Matsuzaka hammered in short-lived start


Matsuzaka hammered in short-lived start

By MaureenMullen

BOSTON For everything Josh Beckett delivered Sunday night against the Yankees, Daisuke Matsuzaka may have undone it all in two disastrous innings Monday against the reeling Rays, who entered Fenway Park with the worst record in baseball.

Matsuzaka lasted just two innings (plus two batters in the third), giving up seven runs on eight hits and two walks with two strikeouts and two home runs as the Rays pummeled the Red Sox, 16-5.

Yeah, show up early and youre excited for the game and by the second inning and youre kind of in survival mode, manager Terry Francona said. Thats a tough night.

Matsuzaka fell to 0-2, while his ERA more than doubled from 5.40 to 12.86. It was his shortest outing since lasting just one inning against the As on April 14, 2009,
in Oakland. He was put on the disabled list the day after that outing. This time around, however, both Matsuzaka and Francona assured reporters that the pitcher is healthy.

With the loss, Matsuzaka extended his career-high winless streak to seven starts, dating back to Sept. 7, 2010 against the Rays. In that stretch he is 0-4 (7.54).

The Rays entered the game hitting just .163 as a team. After pounding out 20 hits on Sox pitchers, they raised their team average to .201.

Matsuzaka has had limited success in his career against Tampa Bay. He's now 2-7 lifetime versus the Rays, with a 5.83 ERA.

To make it worse, Matsuzaka was facing a team that entered the game with a 1-8 record and had scored 11 runs in those 8 losses. Matsuzaka, however, surrendered seven runs in the first two innings.

In the first, he gave up a one-out, first-pitch solo homer to Johnny Damon before retiring the next two batters. In the second inning, though, the Rays sent 10 batters to the plate, with six scoring. The first seven eached base safely on six hits and a walk, including Sam Fulds two-run homer.

He came out in the first inning and threw a lot of strikes, Francona said. I know Damon hit the first-pitch fastball for a home run, but it looked like Matsuzaka was trying to establish fastball and breaking ball and he pumped strikes.

"And then we got into the second and everything went to the middle of the plate. There was one walk, but there was seven balls hit right on the barrel . . . We love when guys throw strikes, but there were balls that were middle-middle in the first seven hitters.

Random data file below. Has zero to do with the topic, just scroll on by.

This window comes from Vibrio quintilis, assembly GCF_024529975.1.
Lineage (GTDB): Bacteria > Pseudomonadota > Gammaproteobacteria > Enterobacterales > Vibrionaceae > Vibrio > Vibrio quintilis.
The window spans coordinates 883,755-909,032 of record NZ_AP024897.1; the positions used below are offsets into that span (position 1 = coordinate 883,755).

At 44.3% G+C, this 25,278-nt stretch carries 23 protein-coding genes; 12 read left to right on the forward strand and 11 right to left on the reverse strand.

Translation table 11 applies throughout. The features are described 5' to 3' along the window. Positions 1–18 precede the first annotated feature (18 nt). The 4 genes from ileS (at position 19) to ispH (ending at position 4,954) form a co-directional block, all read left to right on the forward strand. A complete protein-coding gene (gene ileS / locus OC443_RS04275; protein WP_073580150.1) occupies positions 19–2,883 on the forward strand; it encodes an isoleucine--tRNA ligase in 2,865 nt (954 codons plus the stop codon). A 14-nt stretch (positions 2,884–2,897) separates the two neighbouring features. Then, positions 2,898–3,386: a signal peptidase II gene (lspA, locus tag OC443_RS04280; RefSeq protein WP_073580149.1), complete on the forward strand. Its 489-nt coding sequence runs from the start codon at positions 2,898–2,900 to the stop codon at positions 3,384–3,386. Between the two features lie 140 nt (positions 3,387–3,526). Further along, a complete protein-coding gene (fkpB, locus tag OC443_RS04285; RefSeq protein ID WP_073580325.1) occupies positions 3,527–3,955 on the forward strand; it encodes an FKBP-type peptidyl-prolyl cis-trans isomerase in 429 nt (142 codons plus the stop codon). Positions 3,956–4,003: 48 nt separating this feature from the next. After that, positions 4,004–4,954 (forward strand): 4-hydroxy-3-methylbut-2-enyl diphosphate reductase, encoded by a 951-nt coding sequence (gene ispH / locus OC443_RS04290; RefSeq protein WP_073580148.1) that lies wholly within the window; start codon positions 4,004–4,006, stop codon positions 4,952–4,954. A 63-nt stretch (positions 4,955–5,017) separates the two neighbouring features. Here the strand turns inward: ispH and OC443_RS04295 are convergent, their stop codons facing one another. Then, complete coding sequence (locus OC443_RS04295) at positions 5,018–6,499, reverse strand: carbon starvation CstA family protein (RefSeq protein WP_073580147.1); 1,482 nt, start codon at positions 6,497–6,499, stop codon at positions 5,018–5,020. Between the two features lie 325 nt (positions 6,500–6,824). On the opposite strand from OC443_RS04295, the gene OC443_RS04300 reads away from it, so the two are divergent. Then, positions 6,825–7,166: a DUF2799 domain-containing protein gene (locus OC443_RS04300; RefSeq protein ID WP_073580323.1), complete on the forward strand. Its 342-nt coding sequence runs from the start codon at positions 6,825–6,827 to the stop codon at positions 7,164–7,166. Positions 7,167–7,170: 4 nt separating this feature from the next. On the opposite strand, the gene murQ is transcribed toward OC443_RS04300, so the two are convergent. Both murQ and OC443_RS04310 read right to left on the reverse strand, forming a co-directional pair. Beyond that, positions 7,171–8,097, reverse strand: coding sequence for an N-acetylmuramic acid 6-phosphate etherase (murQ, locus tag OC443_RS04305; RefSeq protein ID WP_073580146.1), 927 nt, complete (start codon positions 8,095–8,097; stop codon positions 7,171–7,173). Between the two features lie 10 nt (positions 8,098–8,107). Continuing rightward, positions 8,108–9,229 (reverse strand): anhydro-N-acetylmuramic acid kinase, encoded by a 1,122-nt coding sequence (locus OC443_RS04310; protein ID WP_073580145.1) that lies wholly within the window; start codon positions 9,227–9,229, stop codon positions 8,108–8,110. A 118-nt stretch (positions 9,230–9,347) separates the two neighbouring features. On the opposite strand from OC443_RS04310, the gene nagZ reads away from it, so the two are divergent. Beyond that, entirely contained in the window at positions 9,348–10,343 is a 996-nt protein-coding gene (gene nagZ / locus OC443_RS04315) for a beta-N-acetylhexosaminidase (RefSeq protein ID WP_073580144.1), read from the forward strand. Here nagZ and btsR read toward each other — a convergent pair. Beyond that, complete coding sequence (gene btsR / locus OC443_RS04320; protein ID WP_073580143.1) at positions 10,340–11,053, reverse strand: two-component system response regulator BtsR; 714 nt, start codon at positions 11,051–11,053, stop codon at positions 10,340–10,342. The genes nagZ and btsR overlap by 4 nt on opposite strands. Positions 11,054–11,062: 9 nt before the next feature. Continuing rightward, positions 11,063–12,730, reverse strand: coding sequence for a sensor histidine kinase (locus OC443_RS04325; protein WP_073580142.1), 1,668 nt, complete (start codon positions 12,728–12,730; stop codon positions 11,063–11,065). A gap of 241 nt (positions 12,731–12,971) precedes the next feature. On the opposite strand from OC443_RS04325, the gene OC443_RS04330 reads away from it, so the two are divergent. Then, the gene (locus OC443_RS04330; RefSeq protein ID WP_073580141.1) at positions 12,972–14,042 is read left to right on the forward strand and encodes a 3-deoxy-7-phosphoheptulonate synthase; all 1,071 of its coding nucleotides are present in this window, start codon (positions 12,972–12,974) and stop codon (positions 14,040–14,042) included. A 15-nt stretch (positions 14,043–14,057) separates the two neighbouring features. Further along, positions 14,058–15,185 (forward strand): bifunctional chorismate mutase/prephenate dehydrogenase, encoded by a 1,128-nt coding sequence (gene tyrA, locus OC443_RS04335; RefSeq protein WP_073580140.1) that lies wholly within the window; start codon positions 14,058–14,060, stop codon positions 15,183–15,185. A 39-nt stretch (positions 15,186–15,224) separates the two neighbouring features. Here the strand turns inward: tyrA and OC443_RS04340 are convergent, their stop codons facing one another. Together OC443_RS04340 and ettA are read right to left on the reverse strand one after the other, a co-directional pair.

The timing of Matsuzakas stinker could not have been much worse. After taking two of three from the Yankees over the weekend, their first wins of the season, the Red Sox appeared to be riding high after Becketts gem Sunday night, shutting New York down on 10 strikeouts and two hits in eight innings. It should have been the kind of game that could generate some much-needed confidence and momentum.

How many times do you hear people say, Your momentum goes as far as your next day starter? And its true, Francona said. We felt great. Beckett pitched about as good a game as youre going to see. And were into the second inning and were swimming upstream. Thats a hard way to put anything together.

Matsuzaka had little explanation for his dismal performance.

Sunday Josh showed the great pitches and I wanted to bring the great flow to the team and throw todays game, he said through a team interpreter. But as you can see the result didnt follow through and I feel sorry for the team as well as the fans.

Based on the previous outing, previous experience, I wanted to go aggressive to pound the strike zone. However, my pitches came into the middle of the zone, and also I didnt have enough life to get the batters out.

It wasnt for a lack of mixing up his pitches, catcher Jarrod Saltalamacchia said.

I was happy with him mixing the pitches up, Saltalamacchia said. He didnt just sit on one pitch. A couple of them were up over the plate that they were able to put some hits together. The other night we did the same thing and they could foul stuff and miss. So we just have to erase this one.